First Thoughts on Year C Epistle Passages from the Lectionary

Pentecost 4

William Loader

Pentecost 4: 12 June  Galatians 2:15-21

Our passage begins immediately after Paul has reported his conflict with other Christians in Antioch in 2:11-14 and must be read in the context of Paul's wider concerns in Galatians. Christian preachers had come into Galatia (in Asia Minor, present day Turkey) insisting that Gentiles who joined the faith must be circumcised. Paul had not taught that. Paul reports in Gal 2:1-10 that those whom he had somewhat reluctantly called the "pillars" of the church (2:9; 2:6), James and John and Cephas, had accepted that Gentiles need not be circumcised and had not insisted that Paul's companion, Titus be circumcised.

But then, later, Peter seems not to have understood the implications of that concession. Peter with other Jewish Christians had welcomed both Jewish and Gentile Christians as part of the church in Antioch in Syria and shared meals with them. James also seems to have understood the matters differently. People coming from James' church in Jerusalem had arrived in Antioch and insisted that the Christian Jews should not be eating together with the Gentile Christians. This outraged Paul who refused to recognise such a distinction between Jews and Gentiles. Paul was even more upset that Peter and even his companion Barnabas were persuaded to toe the Jerusalem line.

To us it looks like downright discrimination and we naturally tend to side with Paul. Most of us reading this material are probably Gentiles. How dare there be such a distinction!? Yet in some ways one could argue that those whom Paul scolds were taking a consistent position which was quite defensible. Paul is effectively associating the attitudes of those who were preaching circumcision in Galatia with the approach of those who had insisted on separation in Antioch. Peter and Barnabas (and to some extent, James, if he lurks behind the event) seem to be less sure of their own position and are open to the charge of inconsistency and hypocrisy (perhaps a bit harsh). Those, however, who upset the situation in Antioch and those who were now causing trouble in Galatia will have maintained a defensible and consistent stance: Christ came not to change scripture or its laws, the Word of God, but to add something. He was after all fulfilling the Jewish hope for a Messiah. The Messiah was not meant to demolish the Law but to make it victorious and effective.

This was a consistent position. Such people found it very difficult to understand why one should set aside what scripture commanded about circumcising Gentiles. Nothing within Genesis 17 suggests that the law was anything other than permanent. Those guilty of setting it aside laid themselves open to the charge of tampering with the Word of God - or, even worse, winning adherents through watering down scripture. The same would apply to food laws. Paul was confronted with the power of a first century fundamentalism, which insisted that scripture was inviolable and infallible.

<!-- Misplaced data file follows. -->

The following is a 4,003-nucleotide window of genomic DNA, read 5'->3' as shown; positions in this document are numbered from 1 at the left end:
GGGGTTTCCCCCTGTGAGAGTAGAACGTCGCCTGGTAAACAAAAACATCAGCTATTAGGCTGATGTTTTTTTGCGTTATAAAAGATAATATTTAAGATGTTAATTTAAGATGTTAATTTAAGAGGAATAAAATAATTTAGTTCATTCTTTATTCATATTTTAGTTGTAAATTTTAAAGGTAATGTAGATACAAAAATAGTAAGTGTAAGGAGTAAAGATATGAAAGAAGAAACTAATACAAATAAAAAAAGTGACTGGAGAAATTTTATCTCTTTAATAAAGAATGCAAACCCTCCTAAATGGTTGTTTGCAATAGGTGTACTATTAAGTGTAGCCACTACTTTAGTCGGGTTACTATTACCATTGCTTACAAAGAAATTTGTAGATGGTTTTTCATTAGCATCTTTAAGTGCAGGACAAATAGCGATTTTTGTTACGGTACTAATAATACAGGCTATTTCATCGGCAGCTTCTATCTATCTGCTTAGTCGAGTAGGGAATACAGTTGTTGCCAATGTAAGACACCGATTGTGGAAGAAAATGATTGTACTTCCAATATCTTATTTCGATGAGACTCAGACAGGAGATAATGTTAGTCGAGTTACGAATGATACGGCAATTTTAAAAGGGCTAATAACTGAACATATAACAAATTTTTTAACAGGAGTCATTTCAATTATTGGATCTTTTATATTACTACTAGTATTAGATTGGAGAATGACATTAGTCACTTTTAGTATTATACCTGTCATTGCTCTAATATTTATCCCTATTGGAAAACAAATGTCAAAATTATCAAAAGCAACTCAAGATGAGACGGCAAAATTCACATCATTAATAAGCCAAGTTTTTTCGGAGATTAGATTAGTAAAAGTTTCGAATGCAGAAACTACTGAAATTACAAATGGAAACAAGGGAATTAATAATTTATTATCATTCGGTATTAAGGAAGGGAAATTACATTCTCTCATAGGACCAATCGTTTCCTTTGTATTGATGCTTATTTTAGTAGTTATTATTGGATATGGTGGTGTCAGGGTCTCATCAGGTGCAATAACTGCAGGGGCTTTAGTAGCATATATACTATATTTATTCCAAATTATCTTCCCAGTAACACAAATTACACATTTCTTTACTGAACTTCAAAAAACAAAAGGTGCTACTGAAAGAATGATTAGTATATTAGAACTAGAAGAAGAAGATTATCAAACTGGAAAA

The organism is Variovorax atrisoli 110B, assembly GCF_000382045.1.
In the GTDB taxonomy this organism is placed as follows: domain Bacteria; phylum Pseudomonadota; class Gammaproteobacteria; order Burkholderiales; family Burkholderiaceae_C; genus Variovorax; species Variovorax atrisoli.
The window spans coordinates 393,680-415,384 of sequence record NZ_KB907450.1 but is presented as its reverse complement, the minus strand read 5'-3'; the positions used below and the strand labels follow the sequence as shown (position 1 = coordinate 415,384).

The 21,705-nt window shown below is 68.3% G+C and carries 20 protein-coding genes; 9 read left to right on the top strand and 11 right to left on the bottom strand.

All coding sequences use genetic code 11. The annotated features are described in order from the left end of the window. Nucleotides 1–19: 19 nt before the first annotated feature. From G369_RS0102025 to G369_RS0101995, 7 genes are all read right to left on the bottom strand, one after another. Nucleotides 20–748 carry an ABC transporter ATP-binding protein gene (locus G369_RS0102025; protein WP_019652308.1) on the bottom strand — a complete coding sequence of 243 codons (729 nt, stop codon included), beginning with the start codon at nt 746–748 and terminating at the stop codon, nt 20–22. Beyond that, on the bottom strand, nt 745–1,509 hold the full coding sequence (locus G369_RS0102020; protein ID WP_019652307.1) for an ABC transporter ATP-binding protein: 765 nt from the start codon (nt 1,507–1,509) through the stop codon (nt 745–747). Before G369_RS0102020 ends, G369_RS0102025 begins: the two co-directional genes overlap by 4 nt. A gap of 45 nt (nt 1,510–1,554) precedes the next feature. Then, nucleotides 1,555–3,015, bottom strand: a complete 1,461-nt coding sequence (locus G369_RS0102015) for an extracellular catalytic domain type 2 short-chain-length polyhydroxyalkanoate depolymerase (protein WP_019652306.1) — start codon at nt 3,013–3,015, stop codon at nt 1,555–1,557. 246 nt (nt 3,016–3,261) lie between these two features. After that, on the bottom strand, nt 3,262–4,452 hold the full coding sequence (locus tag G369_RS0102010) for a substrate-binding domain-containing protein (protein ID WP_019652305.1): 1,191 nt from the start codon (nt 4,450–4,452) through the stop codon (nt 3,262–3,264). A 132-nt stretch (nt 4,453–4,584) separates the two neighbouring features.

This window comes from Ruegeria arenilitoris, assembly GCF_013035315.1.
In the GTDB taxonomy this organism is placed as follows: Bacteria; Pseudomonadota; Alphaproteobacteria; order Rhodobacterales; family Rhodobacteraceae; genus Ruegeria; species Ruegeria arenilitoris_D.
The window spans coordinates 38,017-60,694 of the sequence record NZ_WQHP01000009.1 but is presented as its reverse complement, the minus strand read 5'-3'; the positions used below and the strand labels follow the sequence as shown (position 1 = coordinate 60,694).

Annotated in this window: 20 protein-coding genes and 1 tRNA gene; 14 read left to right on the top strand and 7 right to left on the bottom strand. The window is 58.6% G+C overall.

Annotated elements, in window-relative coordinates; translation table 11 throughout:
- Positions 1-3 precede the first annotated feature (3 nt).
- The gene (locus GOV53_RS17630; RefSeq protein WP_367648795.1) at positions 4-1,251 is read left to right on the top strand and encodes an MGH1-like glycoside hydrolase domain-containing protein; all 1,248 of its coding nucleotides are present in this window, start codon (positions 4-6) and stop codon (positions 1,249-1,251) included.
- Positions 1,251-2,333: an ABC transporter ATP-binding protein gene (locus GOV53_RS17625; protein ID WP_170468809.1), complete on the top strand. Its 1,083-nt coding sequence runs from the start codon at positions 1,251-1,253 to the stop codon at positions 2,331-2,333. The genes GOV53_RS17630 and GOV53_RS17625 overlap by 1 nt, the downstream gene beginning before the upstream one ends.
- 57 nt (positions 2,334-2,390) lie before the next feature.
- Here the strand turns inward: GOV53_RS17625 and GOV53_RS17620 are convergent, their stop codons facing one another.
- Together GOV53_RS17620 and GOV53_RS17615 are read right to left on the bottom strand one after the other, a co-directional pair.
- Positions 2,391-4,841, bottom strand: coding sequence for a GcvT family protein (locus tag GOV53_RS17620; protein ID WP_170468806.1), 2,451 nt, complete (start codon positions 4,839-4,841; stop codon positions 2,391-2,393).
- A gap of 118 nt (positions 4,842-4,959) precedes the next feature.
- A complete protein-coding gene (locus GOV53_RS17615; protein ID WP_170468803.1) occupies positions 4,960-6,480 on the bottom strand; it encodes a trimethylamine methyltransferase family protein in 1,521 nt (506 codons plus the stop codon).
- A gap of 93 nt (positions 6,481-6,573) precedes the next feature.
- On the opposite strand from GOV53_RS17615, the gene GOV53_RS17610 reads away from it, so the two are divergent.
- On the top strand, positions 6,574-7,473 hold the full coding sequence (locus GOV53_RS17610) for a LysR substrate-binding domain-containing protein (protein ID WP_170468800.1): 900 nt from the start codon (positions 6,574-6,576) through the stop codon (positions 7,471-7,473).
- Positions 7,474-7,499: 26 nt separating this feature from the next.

On the other hand Paul was not jettisoning the scripture. He appeals to it regularly. His argument is that Jesus is the one who brings us into a right relationship with God (justifies us) and this offer of a right relationship stands in its own right. It is not dependent on our fulfilling the requirements of biblical law first or as well. It is a matter of accepting the offer of that relationship - believing it is offered and saying yes to the offer and so entering a new relationship with God. This applied whether one was a Jew or Gentile. Because this is the case, it is invalid to make distinctions between Jews and Gentiles. We are all sinners, that is, people needing such a relationship, including forgiveness. Therefore we must not discriminate against Gentiles. If God accepts them, we should, too. We should eat with them. We should not insist that they be circumcised. There is a note of sarcasm where Paul begins our passage in 2:16 declaring that he is among "the Jews" and not the Gentile "sinners" - he rejects such discrimination because we are, in fact, all sinners!

Paul has to meet the objection that his approach dismisses the biblical law and represents Christ as doing the same. It makes Christ into an enemy of the Bible, because it suggests Christ rejects what the Law requires. Christ seems like a servant not of goodness but of sin (2:17). The arguments must have been fierce. Many Christians found Paul's approach totally unacceptable. Paul counters by saying that if what he is saying is true, then any attempt to reintroduce the Law and its demands as the way to be right with God is to transgress God's will. Here we have charge and counter charge: "Paul, you make Christ a servant of sin" (2:17); "No, I don't" says Paul. "When you come with all your biblical demands, you are the ones who are transgressors!" (2:18). Is any reconciliation possible?

Such accusations plagued Paul's life. He kept insisting: we are set right by God's initiative in Christ, not on any other basis, biblical or otherwise. It meant however that he had to explain how he could set scripture aside and yet claim to be taking it seriously. 2:19 indicates his direction, which he will expand in chapter 3. He is not rejecting the Bible, he argues. Rather its commandments performed an important function. They exposed his need to be restored into a right relationship with God. Through the Law, as it operated in this way, Paul was brought to the point where he needed to be rescued and where he was rescued through God's offer in Christ.